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Ice may cover portions of Mercury

Images sent from Messenger show it's no 'burnt-out cinder,' as was long thought.

June 17, 2011|Daniela Hernandez

Despite their proximity to the sun, portions of the surface of Mercury appear to be covered in ice, scientists said Thursday after analyzing about 20,000 new images of the solar system's smallest planet.

The pictures beamed to Earth by the Messenger spacecraft strongly suggest that frozen water -- and perhaps other frozen substances -- coat portions of impact craters near the planet's north and south poles. Permanently enshrouded in shadow, these surfaces are typically 300 degrees below zero Fahrenheit.

"One of the great ironies is that Mercury may have more ice at its poles than even our own moon," Jim Green, director of NASA's Planetary Science Division, said at a news conference in Washington.

The pictures taken by Messenger reveal that the planet closest to the sun -- once considered "the burnt-out cinder of the solar system," as Green put it -- is a world unlike any other.

For The Record
Los Angeles Times Saturday, June 18, 2011 Home Edition Main News Part A Page 4 News Desk 2 inches; 73 words Type of Material: Correction
Mercury Messenger: An article in the June 17 Section A about NASA's Messenger spacecraft mission to Mercury attributed a quote about the possibility the planet might have more polar ice than Earth's moon to Jim Green, director of NASA's Planetary Science Division. The remark was actually made by Sean Solomon, the mission's lead scientist. Likewise, it was Solomon, not Green, who said Mercury was once considered "the burnt-out cinder of the solar system."

Messenger, which entered Mercury's orbit in March, is providing panoramic views of expansive, smooth volcanic plains that cover an area roughly half the size of the continental U.S.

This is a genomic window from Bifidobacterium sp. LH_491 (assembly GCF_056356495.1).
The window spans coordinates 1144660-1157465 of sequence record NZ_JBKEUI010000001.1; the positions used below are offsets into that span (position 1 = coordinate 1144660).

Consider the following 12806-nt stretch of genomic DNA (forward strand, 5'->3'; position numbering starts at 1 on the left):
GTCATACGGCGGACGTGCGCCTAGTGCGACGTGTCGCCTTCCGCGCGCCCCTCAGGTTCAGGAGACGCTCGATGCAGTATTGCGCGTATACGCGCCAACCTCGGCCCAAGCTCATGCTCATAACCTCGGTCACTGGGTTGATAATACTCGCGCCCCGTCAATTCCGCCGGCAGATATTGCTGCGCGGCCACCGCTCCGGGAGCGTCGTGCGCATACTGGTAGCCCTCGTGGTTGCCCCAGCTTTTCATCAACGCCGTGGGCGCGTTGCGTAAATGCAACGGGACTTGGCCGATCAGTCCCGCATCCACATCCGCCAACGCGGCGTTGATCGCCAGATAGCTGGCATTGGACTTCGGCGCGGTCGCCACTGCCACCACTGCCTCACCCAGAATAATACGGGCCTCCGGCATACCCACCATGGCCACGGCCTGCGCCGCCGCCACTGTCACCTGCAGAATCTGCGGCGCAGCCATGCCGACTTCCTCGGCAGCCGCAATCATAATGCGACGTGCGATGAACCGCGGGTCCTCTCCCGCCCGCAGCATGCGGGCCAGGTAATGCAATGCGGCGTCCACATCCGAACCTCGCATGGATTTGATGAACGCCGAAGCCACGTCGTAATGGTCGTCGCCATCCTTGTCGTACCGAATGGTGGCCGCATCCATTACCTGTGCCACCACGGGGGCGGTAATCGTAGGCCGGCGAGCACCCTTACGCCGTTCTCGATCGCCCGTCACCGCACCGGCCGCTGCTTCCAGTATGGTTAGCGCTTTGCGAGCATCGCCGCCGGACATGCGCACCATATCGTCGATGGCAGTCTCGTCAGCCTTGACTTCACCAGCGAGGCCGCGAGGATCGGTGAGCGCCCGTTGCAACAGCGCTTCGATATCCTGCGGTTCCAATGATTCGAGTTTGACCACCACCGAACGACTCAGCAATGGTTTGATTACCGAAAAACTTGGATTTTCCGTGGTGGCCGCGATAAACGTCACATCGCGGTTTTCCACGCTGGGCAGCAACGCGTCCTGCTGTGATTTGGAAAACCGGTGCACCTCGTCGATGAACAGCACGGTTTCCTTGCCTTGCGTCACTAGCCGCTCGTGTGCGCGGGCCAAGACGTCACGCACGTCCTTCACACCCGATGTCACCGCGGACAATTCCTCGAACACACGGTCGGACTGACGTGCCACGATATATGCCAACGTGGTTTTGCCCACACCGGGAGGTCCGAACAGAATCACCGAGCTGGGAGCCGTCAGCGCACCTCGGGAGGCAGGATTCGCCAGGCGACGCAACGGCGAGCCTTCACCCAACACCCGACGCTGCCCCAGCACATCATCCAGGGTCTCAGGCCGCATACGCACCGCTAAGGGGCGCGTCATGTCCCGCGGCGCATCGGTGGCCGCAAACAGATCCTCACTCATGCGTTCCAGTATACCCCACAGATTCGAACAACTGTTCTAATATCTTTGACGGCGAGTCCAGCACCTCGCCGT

Scientists can see, in great detail, faults formed when pieces of Mercury's crust were pushed together, as well as numerous impact craters that have been covered over by lava flows. They are also getting a close-up look at the dark area around the central peak of the Degas crater in the planet's northern hemisphere and the scar-like remnants of pyroclastic flows, once fast-moving, boiling rivers of gas and rock.

The pictures were taken with Messenger's Mercury Dual Imaging System, which has narrow- and wide-angle cameras that use technology similar to that found in digital cameras. The craft also has instruments to collect data on the planet's chemical composition, topography and magnetic field.

Mercury is the smallest and one of the densest of the solar system's eight planets. It has the oldest surface and most extreme daily surface temperature fluctuations. Because of the intense heat associated with its proximity to the sun, Mercury is also the least explored.

The Messenger mission, conceived 40 years ago and launched in 2004, is supposed to unravel some of the central mysteries surrounding the innermost planet: How did it evolve? Why is it so dense? Why does it have a magnetic field, while larger planets such as Mars do not?

Data collected so far show that Mercury's magnetic field is not simply a miniature version of the one on Earth, as scientists had thought.

Instead of having a magnetic field equator that is the same as its geographical equator, as Earth does, the one on Mercury is shifted toward its north pole.

A closer look at Mercury's surface also suggests that the building blocks that formed the planet were different than those that gave rise to Earth.

For instance, Mercury has 10 times as much sulfur as is found in the crust of the Earth or the moon -- a byproduct, perhaps, of volcanic gases and a potential clue to the history of volcanism on Mercury.

Messenger orbits Mercury twice in one Earth day and has completed about a quarter of its mission. It will run out of fuel in about nine months and will eventually crash into the planet.

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daniela.hernandez@latimes.com

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